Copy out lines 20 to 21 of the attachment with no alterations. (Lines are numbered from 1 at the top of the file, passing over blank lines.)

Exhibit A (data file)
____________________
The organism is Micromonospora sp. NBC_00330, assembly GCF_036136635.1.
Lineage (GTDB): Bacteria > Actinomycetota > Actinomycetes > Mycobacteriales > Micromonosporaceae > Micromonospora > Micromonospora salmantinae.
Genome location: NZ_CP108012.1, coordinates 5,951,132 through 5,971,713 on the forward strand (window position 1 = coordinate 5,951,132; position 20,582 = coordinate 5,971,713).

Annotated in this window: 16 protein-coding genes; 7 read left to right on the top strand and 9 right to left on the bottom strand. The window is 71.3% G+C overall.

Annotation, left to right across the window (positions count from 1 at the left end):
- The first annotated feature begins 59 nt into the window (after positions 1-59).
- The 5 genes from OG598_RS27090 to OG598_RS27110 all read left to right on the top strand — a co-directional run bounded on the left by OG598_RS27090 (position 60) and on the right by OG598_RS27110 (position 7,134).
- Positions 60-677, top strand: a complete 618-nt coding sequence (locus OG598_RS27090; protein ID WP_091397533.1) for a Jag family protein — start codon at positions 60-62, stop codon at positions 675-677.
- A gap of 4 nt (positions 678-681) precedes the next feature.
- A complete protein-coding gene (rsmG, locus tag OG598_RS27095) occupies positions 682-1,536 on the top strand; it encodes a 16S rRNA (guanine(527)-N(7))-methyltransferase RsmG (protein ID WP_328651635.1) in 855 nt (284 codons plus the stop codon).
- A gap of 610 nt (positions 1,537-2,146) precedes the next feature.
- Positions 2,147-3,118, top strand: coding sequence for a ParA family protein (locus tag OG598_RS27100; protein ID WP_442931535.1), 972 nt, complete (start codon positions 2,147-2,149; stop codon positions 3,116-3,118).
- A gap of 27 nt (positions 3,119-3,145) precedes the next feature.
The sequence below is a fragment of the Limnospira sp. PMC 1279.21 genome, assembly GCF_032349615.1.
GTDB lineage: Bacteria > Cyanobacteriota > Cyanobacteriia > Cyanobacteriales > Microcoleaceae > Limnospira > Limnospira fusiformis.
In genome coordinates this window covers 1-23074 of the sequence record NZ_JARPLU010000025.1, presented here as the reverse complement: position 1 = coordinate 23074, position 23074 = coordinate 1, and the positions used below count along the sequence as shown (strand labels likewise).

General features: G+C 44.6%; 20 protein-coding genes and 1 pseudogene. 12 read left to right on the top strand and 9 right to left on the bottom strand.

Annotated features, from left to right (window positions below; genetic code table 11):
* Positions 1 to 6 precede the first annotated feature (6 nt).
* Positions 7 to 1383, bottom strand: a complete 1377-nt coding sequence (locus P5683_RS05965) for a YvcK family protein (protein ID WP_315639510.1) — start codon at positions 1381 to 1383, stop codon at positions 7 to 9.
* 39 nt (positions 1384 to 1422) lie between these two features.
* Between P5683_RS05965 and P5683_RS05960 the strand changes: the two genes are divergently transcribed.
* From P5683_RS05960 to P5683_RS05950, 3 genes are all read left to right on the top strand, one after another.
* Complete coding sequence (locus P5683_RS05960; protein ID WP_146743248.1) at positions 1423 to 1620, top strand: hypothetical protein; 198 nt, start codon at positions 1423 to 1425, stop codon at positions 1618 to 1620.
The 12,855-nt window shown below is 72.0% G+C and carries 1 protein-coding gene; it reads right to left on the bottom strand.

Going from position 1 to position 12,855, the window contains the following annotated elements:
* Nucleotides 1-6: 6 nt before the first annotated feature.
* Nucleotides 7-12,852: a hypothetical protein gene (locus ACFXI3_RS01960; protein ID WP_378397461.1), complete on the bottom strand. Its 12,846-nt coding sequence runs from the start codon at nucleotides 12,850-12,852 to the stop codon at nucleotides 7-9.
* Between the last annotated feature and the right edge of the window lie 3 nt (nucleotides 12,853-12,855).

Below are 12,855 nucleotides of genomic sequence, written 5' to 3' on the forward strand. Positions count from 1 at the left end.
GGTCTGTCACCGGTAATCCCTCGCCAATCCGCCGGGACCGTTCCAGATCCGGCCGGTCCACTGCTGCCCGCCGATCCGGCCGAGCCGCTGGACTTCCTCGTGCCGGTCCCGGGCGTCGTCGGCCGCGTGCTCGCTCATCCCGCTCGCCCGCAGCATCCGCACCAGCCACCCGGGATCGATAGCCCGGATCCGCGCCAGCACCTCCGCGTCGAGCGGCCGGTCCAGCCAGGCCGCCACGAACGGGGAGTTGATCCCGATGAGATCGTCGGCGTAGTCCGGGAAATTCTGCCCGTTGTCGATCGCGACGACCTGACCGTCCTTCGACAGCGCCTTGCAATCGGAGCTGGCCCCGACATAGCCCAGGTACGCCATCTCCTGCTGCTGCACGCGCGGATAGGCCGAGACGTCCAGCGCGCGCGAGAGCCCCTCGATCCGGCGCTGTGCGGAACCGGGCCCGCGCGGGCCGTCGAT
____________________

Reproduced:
* Positions 7 to 1383, bottom strand: a complete 1377-nt coding sequence (locus P5683_RS05965) for a YvcK family protein (protein ID WP_315639510.1) — start codon at positions 1381 to 1383, stop codon at positions 7 to 9.
* 39 nt (positions 1384 to 1422) lie between these two features.